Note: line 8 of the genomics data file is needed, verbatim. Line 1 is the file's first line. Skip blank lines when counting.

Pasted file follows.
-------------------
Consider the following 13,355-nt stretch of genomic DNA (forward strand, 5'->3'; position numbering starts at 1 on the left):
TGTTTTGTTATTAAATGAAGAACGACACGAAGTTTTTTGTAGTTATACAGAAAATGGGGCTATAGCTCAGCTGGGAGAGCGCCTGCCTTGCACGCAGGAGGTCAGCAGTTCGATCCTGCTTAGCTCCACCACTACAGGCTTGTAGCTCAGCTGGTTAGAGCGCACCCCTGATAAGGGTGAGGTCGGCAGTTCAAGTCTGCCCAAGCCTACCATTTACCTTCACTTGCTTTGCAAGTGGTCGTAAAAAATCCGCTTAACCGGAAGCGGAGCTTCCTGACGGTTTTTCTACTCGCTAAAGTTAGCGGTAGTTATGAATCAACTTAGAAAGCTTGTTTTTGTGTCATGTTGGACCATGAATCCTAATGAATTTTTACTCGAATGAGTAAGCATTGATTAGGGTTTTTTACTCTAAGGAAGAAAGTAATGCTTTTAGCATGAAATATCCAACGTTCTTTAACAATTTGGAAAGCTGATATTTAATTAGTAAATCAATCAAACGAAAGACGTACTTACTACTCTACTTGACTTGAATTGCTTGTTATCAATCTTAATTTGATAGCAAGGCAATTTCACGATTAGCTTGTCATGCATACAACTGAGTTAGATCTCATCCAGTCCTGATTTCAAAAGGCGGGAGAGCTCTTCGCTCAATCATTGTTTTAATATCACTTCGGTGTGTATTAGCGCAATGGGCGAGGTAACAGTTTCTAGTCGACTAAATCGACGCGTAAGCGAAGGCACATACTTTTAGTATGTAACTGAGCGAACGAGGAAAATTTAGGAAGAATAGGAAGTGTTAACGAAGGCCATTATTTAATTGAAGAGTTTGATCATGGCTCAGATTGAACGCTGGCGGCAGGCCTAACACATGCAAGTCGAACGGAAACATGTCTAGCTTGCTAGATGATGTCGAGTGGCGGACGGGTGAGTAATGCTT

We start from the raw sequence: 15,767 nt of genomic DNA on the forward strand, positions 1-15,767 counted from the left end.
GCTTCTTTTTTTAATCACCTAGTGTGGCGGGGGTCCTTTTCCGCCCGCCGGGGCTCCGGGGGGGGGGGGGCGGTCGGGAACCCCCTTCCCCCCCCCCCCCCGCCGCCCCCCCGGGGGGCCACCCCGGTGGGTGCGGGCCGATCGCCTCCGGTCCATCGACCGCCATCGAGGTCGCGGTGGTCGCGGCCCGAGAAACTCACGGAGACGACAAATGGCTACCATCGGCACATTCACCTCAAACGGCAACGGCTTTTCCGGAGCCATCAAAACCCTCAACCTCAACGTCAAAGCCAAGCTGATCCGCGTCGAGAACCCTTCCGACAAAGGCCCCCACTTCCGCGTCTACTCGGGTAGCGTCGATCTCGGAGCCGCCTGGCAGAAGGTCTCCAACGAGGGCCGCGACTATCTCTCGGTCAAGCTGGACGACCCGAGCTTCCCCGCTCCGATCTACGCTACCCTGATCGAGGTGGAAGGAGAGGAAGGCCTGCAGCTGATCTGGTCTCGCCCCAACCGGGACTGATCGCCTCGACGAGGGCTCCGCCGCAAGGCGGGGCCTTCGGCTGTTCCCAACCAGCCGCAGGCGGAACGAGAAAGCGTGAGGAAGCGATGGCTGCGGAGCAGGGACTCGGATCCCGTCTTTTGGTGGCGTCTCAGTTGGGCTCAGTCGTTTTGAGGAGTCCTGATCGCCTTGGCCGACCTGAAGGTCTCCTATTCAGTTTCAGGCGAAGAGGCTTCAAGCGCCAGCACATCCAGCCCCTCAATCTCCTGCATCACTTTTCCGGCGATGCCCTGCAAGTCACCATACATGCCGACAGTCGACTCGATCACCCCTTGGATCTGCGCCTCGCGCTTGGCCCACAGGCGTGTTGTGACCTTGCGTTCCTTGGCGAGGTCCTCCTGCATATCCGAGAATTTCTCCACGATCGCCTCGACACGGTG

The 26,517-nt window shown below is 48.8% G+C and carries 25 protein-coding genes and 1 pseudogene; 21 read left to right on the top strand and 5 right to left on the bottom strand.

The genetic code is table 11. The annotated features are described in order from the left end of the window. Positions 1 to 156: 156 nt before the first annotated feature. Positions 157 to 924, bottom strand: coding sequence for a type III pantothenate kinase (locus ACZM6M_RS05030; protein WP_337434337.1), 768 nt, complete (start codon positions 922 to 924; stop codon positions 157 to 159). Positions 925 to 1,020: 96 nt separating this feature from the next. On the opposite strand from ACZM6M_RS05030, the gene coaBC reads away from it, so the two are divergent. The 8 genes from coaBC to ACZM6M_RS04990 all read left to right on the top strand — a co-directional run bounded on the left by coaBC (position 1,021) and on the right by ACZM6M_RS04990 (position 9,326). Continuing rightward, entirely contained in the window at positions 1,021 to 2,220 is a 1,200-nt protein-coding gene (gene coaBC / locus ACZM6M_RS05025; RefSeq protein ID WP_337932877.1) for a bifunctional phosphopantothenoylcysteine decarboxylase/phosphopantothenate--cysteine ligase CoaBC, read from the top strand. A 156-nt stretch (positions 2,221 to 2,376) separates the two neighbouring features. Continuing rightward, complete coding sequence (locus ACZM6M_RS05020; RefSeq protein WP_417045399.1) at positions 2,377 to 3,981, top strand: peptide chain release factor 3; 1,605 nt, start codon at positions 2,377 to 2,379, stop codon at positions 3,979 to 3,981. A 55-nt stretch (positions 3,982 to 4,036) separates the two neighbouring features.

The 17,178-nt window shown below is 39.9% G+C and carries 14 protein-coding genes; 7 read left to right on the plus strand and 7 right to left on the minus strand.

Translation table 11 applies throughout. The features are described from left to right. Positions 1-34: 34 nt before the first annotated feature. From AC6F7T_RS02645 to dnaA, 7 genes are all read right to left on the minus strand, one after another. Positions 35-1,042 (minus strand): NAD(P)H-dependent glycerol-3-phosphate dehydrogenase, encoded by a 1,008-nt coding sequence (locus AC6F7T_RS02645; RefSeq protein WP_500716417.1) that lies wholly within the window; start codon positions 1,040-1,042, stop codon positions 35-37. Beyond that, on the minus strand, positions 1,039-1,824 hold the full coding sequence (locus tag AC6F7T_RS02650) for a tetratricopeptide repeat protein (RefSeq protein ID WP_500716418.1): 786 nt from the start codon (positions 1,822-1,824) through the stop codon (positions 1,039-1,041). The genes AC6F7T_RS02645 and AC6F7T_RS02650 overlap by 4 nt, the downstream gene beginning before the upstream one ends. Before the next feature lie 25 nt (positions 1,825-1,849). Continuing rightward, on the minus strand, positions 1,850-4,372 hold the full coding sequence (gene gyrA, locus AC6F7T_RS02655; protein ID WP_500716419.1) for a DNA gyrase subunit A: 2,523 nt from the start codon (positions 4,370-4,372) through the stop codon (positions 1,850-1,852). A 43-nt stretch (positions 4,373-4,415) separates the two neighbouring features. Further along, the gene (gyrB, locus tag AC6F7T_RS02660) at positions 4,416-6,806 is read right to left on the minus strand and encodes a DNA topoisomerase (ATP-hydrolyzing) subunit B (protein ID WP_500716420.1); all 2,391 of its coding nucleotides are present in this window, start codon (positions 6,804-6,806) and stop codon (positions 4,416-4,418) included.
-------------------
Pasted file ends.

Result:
Translation table 11 applies throughout. The features are described from left to right. Positions 1-34: 34 nt before the first annotated feature. From AC6F7T_RS02645 to dnaA, 7 genes are all read right to left on the minus strand, one after another. Positions 35-1,042 (minus strand): NAD(P)H-dependent glycerol-3-phosphate dehydrogenase, encoded by a 1,008-nt coding sequence (locus AC6F7T_RS02645; RefSeq protein WP_500716417.1) that lies wholly within the window; start codon positions 1,040-1,042, stop codon positions 35-37. Beyond that, on the minus strand, positions 1,039-1,824 hold the full coding sequence (locus tag AC6F7T_RS02650) for a tetratricopeptide repeat protein (RefSeq protein ID WP_500716418.1): 786 nt from the start codon (positions 1,822-1,824) through the stop codon (positions 1,039-1,041). The genes AC6F7T_RS02645 and AC6F7T_RS02650 overlap by 4 nt, the downstream gene beginning before the upstream one ends. Before the next feature lie 25 nt (positions 1,825-1,849). Continuing rightward, on the minus strand, positions 1,850-4,372 hold the full coding sequence (gene gyrA, locus AC6F7T_RS02655; protein ID WP_500716419.1) for a DNA gyrase subunit A: 2,523 nt from the start codon (positions 4,370-4,372) through the stop codon (positions 1,850-1,852). A 43-nt stretch (positions 4,373-4,415) separates the two neighbouring features. Further along, the gene (gyrB, locus tag AC6F7T_RS02660) at positions 4,416-6,806 is read right to left on the minus strand and encodes a DNA topoisomerase (ATP-hydrolyzing) subunit B (protein ID WP_500716420.1); all 2,391 of its coding nucleotides are present in this window, start codon (positions 6,804-6,806) and stop codon (positions 4,416-4,418) included.